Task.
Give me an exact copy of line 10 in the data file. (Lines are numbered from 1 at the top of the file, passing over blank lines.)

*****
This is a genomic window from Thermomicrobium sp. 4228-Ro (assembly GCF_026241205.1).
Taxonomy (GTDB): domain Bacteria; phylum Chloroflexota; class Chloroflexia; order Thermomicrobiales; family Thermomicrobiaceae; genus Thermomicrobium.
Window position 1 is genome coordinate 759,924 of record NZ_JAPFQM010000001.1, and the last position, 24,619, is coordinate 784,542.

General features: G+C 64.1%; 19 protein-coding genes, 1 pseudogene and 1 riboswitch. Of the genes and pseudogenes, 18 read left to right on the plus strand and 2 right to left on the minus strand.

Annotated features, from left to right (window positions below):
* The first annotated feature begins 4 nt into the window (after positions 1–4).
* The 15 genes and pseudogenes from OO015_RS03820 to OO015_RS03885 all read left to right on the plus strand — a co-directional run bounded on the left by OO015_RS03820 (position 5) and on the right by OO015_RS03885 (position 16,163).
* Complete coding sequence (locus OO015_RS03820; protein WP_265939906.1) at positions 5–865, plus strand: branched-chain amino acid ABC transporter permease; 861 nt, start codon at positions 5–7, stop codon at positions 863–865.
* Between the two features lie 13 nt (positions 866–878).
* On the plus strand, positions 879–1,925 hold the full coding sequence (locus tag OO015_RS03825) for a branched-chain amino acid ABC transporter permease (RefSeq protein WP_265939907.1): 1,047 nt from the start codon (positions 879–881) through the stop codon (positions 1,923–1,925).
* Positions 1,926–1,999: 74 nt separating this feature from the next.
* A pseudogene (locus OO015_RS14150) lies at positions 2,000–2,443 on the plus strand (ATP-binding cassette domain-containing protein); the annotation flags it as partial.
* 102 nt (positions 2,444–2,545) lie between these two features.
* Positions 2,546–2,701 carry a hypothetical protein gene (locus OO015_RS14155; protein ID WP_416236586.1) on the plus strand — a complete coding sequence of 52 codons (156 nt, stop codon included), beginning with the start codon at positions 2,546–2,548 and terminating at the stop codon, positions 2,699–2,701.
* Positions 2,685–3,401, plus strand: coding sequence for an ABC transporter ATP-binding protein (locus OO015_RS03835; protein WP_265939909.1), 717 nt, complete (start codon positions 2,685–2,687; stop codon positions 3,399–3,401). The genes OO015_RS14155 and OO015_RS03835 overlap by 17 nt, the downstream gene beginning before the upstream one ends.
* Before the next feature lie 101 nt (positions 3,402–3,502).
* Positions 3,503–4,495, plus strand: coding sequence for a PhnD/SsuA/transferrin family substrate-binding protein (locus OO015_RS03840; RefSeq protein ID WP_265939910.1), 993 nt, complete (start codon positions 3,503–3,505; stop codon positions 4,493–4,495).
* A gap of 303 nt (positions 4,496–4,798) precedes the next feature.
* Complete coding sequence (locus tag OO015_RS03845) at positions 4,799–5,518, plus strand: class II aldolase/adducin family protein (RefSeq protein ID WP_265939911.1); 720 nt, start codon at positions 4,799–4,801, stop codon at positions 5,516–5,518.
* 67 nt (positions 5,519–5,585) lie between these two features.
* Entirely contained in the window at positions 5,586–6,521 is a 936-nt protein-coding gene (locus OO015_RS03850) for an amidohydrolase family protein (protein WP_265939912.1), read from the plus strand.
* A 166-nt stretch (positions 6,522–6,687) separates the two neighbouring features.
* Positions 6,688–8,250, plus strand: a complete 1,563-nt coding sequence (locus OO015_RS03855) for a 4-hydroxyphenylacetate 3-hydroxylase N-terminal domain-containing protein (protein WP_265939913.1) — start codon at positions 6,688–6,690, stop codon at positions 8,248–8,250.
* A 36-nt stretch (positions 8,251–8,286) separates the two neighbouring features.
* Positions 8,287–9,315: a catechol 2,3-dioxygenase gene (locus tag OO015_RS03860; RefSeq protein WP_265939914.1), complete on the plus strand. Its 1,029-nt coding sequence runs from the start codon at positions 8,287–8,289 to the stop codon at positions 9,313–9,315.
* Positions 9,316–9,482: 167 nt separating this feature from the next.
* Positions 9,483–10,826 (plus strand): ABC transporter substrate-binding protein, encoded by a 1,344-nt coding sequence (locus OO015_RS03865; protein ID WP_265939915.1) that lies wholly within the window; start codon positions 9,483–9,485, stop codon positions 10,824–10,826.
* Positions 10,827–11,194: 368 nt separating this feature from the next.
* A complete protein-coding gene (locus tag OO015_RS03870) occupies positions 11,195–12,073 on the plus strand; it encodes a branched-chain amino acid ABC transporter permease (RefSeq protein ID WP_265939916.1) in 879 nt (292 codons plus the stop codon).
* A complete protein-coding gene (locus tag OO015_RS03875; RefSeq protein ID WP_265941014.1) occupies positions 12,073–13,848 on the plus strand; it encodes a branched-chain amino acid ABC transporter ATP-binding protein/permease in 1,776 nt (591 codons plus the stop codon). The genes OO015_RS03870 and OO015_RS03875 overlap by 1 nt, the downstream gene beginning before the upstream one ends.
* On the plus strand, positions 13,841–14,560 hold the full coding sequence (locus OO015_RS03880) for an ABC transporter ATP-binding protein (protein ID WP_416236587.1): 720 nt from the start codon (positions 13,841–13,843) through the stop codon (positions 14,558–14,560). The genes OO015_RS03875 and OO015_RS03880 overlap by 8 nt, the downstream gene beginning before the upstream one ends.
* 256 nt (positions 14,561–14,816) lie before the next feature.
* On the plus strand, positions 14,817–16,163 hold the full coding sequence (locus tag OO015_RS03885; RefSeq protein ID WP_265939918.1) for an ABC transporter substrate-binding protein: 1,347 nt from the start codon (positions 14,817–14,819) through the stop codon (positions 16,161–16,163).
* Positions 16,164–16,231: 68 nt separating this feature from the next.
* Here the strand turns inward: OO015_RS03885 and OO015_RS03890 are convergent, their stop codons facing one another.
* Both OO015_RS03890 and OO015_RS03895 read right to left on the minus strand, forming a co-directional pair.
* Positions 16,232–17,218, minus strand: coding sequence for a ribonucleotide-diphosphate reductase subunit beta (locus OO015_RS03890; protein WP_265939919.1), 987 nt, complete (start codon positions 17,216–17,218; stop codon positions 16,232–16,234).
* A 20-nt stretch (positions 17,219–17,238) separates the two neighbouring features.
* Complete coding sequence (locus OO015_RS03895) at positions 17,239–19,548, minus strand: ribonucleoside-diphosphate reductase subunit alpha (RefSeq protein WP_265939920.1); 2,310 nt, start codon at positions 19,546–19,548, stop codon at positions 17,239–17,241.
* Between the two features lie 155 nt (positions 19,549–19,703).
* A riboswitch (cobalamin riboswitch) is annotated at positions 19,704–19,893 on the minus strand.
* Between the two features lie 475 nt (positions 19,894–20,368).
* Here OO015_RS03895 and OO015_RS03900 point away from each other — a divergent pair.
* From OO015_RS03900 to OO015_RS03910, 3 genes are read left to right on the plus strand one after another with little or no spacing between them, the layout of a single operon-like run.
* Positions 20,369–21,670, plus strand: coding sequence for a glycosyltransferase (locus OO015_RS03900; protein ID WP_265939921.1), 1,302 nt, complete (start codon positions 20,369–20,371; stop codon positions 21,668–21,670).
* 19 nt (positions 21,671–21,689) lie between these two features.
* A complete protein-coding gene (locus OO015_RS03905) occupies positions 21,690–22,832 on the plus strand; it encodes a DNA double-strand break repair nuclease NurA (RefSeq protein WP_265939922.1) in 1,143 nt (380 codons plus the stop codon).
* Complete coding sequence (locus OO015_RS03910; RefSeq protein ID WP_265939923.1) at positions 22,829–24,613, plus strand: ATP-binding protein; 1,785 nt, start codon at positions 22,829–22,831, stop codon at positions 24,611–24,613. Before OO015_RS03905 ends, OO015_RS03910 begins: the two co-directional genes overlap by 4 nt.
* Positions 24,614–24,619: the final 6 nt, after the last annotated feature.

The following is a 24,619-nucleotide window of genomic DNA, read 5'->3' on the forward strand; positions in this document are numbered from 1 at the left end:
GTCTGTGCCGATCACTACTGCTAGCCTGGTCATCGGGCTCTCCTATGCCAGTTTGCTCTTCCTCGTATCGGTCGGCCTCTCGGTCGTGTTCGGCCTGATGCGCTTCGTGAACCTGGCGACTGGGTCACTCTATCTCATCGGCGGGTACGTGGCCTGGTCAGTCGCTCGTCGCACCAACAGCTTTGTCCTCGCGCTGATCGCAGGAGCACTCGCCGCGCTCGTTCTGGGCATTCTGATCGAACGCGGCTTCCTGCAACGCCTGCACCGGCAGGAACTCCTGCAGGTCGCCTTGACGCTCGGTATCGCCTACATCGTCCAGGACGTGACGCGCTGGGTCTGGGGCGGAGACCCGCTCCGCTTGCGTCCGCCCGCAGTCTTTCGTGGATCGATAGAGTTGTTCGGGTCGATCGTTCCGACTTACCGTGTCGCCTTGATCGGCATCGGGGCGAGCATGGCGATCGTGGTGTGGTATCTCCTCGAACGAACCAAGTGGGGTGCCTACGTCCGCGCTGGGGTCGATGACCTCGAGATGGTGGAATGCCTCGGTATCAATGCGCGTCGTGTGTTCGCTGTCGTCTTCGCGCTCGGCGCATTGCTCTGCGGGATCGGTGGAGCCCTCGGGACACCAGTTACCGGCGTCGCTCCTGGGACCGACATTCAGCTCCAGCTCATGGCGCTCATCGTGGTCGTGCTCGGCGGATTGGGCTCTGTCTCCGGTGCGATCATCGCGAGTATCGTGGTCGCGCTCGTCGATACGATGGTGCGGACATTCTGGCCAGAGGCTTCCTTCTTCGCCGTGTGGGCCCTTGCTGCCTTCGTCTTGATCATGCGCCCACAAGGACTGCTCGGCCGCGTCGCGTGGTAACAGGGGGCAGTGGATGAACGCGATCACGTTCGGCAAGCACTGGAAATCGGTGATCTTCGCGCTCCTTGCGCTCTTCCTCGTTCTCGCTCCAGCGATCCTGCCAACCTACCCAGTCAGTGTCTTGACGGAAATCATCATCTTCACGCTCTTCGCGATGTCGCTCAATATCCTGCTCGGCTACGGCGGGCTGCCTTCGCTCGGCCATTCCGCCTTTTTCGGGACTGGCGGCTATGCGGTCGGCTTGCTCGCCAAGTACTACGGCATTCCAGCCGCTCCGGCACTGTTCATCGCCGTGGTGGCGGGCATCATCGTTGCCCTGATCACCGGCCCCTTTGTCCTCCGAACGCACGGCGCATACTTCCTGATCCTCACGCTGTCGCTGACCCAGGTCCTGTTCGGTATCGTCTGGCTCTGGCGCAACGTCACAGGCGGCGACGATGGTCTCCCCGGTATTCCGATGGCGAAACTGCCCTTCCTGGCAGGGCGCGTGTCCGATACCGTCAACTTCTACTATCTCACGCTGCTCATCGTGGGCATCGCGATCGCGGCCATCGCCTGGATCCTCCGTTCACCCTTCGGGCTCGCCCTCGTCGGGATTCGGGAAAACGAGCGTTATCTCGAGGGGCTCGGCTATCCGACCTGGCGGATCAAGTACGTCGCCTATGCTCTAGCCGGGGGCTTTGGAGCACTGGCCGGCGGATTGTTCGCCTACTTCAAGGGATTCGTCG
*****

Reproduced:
* On the plus strand, positions 879–1,925 hold the full coding sequence (locus tag OO015_RS03825) for a branched-chain amino acid ABC transporter permease (RefSeq protein WP_265939907.1): 1,047 nt from the start codon (positions 879–881) through the stop codon (positions 1,923–1,925).